Amanda is Healthy Food Guide's nutrition editor with a degree in nutrition and a post-grad diploma in dietetics. She is a member of the British Dietetic Association; The Nutrition Society and The Guild of Food...

When it comes to children’s meals, there are some salt shockers in restaurant chains. Find out the too-salty options – and discover the safer menu choices for children.Action on salt

Each year the food industry quivers, wondering if the annual Action on Salt press release will shine an unfavourable light on their products, business or brand.

In the new March 2019 campaign, it’s the turn of restaurants that serve overly salty children’s meals to squirm in their seats and admit the nutritional game is up. As Action on Salt discovered, the saltiest of the meals they scrutinised contained the equivalent of the amount found in 11 bags of ready salted crisps.

Reporting that TGI Friday’s chicken burger with fries and baked beans has 5.3g salt per serving (something the company refutes), Action on Salt reveals this staggering amount is almost all of an adult’s daily 6g maximum and is, therefore, virtually double a six-year-old’s maximum recommended intake for the day.

TGI Friday’s offering was by no means the only high-salt meal aimed at children. Having analysed some 351 meals regularly served in well-known UK chain restaurants, Action on Salt warns food companies that they are failing customers when it comes to the role they play in their health and wellbeing.

The harm it can do

As a spokesperson from Action on Salt explains: ‘Eating too much salt can cause your body to store more water to rehydrate, which raises blood pressure. As your blood pressure gets higher so does your risk of developing heart disease or having a stroke. Some 41% of children’s meals contained more salt than the Public Health England 1.8g per serve guideline. This was a rise from 29% in 2015. We are now calling for high salt warning labels on all children’s menu items that contain more than 1.8g salt to help parents find healthier options for their family.’

More than a third of the meals studied delivered at least all of the salt a three-year-old should be eating in a whole day, with 144 meals topping Public Health England’s guidance to keep meals for children at their advised level of 1.8g or less.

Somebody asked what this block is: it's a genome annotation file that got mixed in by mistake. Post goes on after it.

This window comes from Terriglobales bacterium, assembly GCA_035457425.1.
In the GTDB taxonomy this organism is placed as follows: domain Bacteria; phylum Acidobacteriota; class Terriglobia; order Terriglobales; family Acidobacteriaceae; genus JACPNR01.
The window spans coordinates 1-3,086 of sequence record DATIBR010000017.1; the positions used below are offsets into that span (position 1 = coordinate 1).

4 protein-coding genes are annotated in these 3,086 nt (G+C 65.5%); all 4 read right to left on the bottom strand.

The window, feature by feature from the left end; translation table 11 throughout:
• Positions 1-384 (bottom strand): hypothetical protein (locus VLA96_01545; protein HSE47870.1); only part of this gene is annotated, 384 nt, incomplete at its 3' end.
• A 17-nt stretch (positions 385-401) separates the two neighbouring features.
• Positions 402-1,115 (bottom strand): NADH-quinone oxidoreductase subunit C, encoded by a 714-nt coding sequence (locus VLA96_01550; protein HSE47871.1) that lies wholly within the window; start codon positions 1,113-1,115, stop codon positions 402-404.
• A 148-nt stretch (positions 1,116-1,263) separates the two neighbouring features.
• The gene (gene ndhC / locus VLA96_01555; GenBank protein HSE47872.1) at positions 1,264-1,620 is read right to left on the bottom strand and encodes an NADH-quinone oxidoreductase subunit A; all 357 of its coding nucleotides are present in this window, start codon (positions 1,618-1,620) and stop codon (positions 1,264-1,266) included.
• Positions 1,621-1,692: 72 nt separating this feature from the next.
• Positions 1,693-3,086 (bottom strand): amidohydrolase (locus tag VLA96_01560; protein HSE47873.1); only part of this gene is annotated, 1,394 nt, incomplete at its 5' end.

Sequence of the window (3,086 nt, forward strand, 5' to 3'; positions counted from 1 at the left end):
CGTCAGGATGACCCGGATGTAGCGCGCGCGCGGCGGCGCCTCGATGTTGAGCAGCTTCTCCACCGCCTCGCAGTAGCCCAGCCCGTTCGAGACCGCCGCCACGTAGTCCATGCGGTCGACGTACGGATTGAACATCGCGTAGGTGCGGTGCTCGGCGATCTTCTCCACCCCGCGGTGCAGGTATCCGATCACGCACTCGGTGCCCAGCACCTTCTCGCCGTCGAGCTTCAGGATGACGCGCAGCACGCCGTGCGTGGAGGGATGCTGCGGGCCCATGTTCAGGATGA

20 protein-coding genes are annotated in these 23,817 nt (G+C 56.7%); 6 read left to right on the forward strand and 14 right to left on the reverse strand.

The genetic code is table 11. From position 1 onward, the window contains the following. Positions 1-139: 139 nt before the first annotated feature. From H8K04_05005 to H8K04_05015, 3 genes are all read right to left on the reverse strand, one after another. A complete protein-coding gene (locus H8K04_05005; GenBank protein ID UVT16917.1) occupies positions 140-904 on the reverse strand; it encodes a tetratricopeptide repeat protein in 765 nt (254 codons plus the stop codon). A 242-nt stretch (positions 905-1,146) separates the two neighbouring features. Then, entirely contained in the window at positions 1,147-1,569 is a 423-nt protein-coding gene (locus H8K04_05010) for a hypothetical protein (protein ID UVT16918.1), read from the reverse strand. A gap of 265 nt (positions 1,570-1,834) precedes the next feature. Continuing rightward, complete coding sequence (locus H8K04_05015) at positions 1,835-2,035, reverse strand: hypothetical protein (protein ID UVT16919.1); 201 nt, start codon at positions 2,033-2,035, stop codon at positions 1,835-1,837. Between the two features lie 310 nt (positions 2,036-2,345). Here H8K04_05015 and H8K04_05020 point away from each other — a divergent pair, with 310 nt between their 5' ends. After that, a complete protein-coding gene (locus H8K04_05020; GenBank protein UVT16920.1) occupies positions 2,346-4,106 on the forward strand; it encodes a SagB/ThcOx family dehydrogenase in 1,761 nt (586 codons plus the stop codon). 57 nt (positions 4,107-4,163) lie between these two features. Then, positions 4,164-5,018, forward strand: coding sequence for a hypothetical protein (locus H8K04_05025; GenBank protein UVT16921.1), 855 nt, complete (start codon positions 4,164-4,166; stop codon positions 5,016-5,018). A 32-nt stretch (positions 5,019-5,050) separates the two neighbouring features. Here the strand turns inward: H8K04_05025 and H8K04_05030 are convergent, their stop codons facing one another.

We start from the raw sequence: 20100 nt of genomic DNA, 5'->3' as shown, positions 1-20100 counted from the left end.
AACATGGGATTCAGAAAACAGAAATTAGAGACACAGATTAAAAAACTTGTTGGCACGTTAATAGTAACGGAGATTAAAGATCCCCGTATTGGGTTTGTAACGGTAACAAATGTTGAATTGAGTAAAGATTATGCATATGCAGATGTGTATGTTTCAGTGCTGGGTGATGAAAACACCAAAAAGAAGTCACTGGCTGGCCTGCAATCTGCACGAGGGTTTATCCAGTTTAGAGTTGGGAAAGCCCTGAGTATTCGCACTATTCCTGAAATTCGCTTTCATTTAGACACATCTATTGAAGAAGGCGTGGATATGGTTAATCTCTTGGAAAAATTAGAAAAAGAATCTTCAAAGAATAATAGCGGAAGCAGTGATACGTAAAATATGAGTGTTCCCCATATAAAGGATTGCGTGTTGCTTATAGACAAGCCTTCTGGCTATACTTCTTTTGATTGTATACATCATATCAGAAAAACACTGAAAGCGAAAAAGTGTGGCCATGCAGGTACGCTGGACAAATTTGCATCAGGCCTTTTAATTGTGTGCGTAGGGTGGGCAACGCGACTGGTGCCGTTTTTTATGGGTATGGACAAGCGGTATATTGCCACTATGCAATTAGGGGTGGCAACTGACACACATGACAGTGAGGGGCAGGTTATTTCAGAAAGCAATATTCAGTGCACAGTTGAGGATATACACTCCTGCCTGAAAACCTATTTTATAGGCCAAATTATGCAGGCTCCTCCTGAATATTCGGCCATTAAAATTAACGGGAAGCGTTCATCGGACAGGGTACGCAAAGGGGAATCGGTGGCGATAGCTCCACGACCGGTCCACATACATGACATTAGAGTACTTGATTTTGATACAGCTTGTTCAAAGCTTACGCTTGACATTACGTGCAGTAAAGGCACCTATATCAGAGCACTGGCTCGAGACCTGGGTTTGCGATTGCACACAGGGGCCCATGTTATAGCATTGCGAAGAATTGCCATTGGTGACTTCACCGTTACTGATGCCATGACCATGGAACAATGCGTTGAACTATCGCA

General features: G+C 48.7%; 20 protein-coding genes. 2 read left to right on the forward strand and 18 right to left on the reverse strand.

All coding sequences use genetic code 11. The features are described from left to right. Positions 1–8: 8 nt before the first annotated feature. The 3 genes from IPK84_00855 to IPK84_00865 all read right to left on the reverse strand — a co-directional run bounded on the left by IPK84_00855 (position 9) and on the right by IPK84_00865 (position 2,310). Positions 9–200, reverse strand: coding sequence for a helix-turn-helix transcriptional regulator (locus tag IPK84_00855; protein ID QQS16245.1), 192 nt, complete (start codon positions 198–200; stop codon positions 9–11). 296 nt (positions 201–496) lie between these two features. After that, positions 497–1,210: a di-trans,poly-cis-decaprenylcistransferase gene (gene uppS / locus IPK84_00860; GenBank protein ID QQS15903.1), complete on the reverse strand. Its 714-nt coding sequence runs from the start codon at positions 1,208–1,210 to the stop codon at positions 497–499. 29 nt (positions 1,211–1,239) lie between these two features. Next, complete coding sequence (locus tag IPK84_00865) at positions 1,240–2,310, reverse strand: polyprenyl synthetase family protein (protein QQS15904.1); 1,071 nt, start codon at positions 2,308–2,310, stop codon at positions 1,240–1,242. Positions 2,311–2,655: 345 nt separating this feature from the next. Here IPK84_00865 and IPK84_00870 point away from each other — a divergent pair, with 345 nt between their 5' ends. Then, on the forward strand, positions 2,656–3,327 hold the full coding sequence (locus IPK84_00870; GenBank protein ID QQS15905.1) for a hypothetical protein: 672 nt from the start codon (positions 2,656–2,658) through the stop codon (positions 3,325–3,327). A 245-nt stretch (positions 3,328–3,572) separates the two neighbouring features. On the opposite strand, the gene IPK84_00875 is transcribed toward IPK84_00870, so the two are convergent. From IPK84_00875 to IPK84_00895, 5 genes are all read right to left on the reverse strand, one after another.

On the retail side of the food business, supermarkets and food manufacturers have made significant improvements in salt levels in many products, from bread and ready meals to pasta sauces and condiments, over the past 15 years. Mhairi Brown, nutritionist for Action on Salt, confirms that more needs to be done to protect children when eating out.

‘This survey highlights the shocking levels of salt still present in many children’s meals. It is well known that dietary habits formed in childhood influence what you eat for the rest of your life,’ she says. ‘Protecting children’s health should be a priority for all food and drink companies – the out of home sector must act now and take salt off the menu for children.’

10 healthier, lower-salt options when eating out

Go armed with the facts: The MAXIMUM amount of salt children should have per day is…

1-3-year-olds: 2g
4-6-year-olds: 3g
7-10-year-olds: 5g
Over-11s: 6g

Go-to choices on the menu:

If possible, try to stick to similar options to those Amanda suggests below.

1 Poached eggs on toast with a 150ml glass of fruit juice

2 Muesli and yogurt topped with berries

3 Pancakes with fromage frais and peaches or berries

4 Grilled fish with vegetables and baby potatoes glazed with olive oil

5 Baked potato with reduced-salt baked beans and salad

6 Lean baked chicken breast or leg with vegetables

7 Lean steak with ratatouille and new potatoes

8 Nigiri sushi with ginger and wasabi

9 Grilled salmon with steamed vegetables and peas

10 Fish fingers with carrots, peas and mashed potato

This blog was last published on Tuesday 5th March 2019